When it comes to wine, I am sure I am not the only one who associates it with the phrase “nectar of the gods.” Wine is one of those things you come across in life and just wonder, what exactly was the first person thinking when they decided to drink “rotten” grapes? But then you taste this delicately complex liquid, and your thoughts quickly shift to “how have I been living with out this gloriousness in my life for this long?” I know that there will be some people who disagree or argue with me about wine being from the gods, and I only have two things to say to that. Firstly, you poor soul, you have just never tasted good wine, and I do not mean that cheap, fruit colored sparkling water that many grocery stores try to pass as wine. Secondly, sit back and let me just show you a walk through history that will prove, without a doubt, that wine is a gift from the gods.
I am going to show you how through out history, gods from all across the world have been linked with wine in all stages of its coming to be. Everything from the grapes and harvest, to the fermentation and the finished product, there is a god for each step. There are even gods in charge of changing not only water, but literally anything, into wine. I will admit that for a large portion of history, wine and other fermented drinks were of utmost importance to civilizations as the only drinkable liquid safe for human consumption. It is because of its importance, that humans started to associate this liquid of life with the gods.
I feel the need to start off with the god that many already know as the Greek god of wine and partying, Dionysus. He has become pretty popular in culture recently, so he may not be as much of a surprise as others on the list, but don’t count him off. This dude is the god of literally all parts of the gloriousness of wine, starting with the grapes and grape harvest, all the way through the winemaking process, and then onto the wine itself. For ancient Greek culture, wine was a huge deal, and because of that it really is no surprise that Dionysus was the religious figurehead of a cult whose entire focus was the unrestrained consumption of wine. Interestingly enough though, it was through the festivals thrown to worship him as the god of wine, that turned out to be a major force for the development of what was ancient Greek theatre. So I guess it was just always meant to be to enjoy a good glass of wine while watching a movie.
Now before you go thinking that Dionysus was just born with all this wonderful knowledge about grapes and wine and partying, it has to be stated that he had a mentor, a god by the name of Silenus. Silenus was such a wine person you could say, that he was god over everything dealing with wine. Starting with the grapes, then the method of wine pressing, the wine press machines themselves, wine, and then the drunkenness that comes from consuming too much wine. In my opinion, Silenus might have been a little obsessed, but with out his tutoring and companionship, Dionysus would have never learned all the tricks of trade and became the wine god that he did.
Moving from Greece to Italy, we encounter Liber, or Liber Pater, who was the patron god of Rome’s plebeians. Liber Pater was known as the god of viticulture, wine, fertility, and freedom. He was another deity linked with wine from its early stages; viticulture is the study of grapes and the happenings within a vineyard. It is easy to see where the link between god of grapes and wine, became god of wine and inebriation.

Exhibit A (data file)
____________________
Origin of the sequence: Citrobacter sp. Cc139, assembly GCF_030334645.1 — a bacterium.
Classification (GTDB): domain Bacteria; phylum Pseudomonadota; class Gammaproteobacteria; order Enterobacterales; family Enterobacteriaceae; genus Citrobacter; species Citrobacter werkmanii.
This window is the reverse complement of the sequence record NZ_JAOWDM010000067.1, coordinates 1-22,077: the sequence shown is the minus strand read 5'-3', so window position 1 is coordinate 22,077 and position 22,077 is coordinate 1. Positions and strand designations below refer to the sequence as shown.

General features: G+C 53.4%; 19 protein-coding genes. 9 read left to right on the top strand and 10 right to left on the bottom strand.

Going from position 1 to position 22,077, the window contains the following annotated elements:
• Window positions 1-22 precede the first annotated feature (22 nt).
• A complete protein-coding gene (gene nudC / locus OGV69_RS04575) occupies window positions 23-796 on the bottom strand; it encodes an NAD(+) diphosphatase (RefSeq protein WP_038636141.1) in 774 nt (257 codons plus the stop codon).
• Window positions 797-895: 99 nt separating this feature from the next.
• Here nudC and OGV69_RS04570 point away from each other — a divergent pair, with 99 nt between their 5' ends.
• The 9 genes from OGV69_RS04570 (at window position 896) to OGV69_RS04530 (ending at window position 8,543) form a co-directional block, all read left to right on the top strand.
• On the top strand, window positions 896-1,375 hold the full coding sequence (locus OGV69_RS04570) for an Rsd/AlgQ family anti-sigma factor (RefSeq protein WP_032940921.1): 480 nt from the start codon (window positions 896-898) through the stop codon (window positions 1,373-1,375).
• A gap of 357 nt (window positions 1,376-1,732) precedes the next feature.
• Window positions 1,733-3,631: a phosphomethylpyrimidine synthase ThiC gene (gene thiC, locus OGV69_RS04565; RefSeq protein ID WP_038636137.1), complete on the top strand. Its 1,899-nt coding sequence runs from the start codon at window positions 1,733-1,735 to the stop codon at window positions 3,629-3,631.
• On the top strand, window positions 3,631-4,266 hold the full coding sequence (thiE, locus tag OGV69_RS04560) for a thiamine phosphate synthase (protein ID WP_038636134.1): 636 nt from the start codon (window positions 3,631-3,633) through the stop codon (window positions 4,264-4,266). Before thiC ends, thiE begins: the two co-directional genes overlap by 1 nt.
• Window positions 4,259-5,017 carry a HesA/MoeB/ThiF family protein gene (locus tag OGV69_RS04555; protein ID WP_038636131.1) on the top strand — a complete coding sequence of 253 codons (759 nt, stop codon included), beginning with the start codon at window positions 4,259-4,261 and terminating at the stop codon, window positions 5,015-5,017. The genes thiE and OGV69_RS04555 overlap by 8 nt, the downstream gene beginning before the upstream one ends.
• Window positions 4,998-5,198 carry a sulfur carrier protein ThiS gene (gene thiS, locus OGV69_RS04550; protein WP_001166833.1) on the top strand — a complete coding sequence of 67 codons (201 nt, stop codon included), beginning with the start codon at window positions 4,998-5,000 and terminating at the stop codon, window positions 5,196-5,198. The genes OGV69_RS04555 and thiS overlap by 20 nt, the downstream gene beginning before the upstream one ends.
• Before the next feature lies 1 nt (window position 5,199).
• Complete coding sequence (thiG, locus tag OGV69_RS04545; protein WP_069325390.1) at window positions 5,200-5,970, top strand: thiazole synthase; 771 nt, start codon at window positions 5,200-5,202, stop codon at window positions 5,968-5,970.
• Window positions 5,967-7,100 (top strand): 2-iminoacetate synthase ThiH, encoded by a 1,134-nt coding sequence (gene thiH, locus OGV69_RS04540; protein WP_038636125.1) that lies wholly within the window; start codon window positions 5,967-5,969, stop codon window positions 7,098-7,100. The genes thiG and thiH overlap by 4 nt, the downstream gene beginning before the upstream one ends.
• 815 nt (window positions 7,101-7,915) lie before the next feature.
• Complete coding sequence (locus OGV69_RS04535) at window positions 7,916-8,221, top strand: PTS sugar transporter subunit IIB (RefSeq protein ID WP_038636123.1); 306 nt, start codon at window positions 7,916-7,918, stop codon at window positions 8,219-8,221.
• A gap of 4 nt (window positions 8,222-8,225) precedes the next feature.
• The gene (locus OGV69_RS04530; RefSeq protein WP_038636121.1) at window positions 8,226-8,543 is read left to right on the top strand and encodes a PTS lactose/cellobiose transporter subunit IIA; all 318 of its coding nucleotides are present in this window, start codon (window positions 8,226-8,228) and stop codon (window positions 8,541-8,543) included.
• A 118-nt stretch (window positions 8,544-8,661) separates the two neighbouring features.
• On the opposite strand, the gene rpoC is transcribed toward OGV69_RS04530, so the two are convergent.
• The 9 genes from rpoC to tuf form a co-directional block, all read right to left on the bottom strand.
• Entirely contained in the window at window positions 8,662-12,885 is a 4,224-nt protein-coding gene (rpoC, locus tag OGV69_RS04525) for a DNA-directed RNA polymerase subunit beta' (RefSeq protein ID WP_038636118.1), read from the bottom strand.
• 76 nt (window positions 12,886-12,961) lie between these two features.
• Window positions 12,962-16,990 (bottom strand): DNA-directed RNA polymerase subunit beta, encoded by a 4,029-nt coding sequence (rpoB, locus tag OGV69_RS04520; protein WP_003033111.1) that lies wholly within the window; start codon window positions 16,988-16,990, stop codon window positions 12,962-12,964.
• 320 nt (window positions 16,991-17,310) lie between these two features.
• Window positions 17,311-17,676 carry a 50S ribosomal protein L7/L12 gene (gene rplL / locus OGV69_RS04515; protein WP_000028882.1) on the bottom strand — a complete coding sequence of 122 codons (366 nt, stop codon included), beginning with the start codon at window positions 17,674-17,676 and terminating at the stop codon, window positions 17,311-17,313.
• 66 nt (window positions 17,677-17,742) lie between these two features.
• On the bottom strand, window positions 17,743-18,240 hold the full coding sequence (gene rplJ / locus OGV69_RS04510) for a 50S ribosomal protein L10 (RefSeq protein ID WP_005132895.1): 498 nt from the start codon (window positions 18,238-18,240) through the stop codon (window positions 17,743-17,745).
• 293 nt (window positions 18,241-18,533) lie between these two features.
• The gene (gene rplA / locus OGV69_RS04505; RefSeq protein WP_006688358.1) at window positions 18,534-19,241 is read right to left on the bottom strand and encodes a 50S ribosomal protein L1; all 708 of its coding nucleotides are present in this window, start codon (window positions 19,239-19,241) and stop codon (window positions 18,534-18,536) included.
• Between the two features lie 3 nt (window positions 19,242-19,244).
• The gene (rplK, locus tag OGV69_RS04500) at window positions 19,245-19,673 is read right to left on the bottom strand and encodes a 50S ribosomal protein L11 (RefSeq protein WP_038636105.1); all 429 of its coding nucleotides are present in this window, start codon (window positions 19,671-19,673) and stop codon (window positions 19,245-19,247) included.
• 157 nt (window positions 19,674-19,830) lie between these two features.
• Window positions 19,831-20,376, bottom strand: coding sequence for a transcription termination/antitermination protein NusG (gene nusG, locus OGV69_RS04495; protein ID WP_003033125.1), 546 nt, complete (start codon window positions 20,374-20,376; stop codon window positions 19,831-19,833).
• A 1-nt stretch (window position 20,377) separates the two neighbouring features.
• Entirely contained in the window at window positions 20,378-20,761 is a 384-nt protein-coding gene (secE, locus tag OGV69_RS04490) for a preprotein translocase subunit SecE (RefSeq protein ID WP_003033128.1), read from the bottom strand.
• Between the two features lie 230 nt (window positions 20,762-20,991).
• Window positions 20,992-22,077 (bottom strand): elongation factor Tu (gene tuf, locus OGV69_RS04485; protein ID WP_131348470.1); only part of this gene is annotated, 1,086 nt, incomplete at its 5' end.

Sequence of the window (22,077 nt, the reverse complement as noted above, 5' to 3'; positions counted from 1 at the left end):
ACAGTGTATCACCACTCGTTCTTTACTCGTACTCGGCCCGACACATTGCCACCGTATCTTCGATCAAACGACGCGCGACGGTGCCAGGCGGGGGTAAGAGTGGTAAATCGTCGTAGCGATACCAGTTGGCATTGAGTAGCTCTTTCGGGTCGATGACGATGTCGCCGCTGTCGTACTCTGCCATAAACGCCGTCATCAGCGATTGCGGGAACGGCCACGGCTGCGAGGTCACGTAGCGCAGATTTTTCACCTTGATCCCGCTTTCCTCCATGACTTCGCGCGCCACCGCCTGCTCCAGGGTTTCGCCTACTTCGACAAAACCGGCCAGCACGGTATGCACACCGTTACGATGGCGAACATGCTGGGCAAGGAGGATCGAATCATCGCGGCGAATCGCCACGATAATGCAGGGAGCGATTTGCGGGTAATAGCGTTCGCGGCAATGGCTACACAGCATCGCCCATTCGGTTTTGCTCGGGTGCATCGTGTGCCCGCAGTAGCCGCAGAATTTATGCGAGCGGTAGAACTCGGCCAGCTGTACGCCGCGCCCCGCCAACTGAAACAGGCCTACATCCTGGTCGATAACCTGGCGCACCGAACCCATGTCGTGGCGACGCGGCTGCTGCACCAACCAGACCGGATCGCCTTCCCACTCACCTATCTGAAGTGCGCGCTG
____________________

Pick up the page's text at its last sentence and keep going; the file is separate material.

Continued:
Switching continents here, we will continue our journey into China where we will meet what the Chinese consider to be their god of alcohol. Wines made out of grapes are popular in China, but I would dare say that wines made out of rice, or rice wine, is far more popular. Lucky for us and our little adventure, the Chinese credit the same god for the invention of both. Yi-Di is said god. It is said that his expertise was needed to craft a birthday present for an emperor. After many attempts and failures, he was finally satisfied with his brew; he claimed it had a rice like flavor with just a little bit of spiciness to it. When Yi-Di’s rice wine went over so well with the emperor, the god decided to experiment with other ingredients and stumbled across grape wines. I guess you could say that the rest ancient Chinese history.
While China is credited with being the beginning of so many things, such as navel navigation, fireworks, certain music, there is a civilization older that has its own goddess credited with the fermentation of wine. Siduri is the Mesopotamian goddess associated specifically with the fermentation of wine. Siduri, who often disguised herself as a tavern keeper, was said to test travelers with the pleasures of the world as they traveled through their earthly quests in search of such vain things as immortality.
For many centuries, wine has not only been a drink of celebration, expensive taste, casual dinners, and everything in between. There was a time were for many people, and even civilizations, wine was a direct connection to the spiritual side of life, understanding. A link to the gods and goddess that people worshiped, a way for individuals to seek spiritual understanding and connections that they felt were otherwise impossible. While in modern times wine is just a favorite drink for some, it is nice to take a step back and see how past people groups felt about something that is still relevant. I personally feel that it helps to show just how involved the gods were with wine that it has stood the test of time and is still as loved now as it was centuries ago.